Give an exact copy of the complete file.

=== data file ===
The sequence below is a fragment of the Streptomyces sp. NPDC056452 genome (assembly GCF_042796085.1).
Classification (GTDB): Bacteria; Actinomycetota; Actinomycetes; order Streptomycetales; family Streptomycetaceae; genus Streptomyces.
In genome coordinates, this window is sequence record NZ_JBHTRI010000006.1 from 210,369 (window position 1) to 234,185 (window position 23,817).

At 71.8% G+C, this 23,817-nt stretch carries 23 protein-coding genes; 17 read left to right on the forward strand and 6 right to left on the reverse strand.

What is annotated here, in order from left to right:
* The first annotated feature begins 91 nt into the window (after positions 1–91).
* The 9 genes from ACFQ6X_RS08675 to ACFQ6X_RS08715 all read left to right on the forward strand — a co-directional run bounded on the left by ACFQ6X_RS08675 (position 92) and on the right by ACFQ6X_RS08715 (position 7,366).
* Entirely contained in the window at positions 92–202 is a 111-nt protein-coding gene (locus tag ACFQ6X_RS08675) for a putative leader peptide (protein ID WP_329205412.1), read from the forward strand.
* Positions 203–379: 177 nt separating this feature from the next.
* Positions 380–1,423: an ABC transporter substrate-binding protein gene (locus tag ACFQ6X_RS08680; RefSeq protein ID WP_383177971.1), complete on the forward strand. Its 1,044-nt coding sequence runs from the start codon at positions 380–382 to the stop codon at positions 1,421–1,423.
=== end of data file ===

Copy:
The sequence below is a fragment of the Streptomyces sp. NPDC056452 genome (assembly GCF_042796085.1).
Classification (GTDB): Bacteria; Actinomycetota; Actinomycetes; order Streptomycetales; family Streptomycetaceae; genus Streptomyces.
In genome coordinates, this window is sequence record NZ_JBHTRI010000006.1 from 210,369 (window position 1) to 234,185 (window position 23,817).

At 71.8% G+C, this 23,817-nt stretch carries 23 protein-coding genes; 17 read left to right on the forward strand and 6 right to left on the reverse strand.

What is annotated here, in order from left to right:
* The first annotated feature begins 91 nt into the window (after positions 1–91).
* The 9 genes from ACFQ6X_RS08675 to ACFQ6X_RS08715 all read left to right on the forward strand — a co-directional run bounded on the left by ACFQ6X_RS08675 (position 92) and on the right by ACFQ6X_RS08715 (position 7,366).
* Entirely contained in the window at positions 92–202 is a 111-nt protein-coding gene (locus tag ACFQ6X_RS08675) for a putative leader peptide (protein ID WP_329205412.1), read from the forward strand.
* Positions 203–379: 177 nt separating this feature from the next.
* Positions 380–1,423: an ABC transporter substrate-binding protein gene (locus tag ACFQ6X_RS08680; RefSeq protein ID WP_383177971.1), complete on the forward strand. Its 1,044-nt coding sequence runs from the start codon at positions 380–382 to the stop codon at positions 1,421–1,423.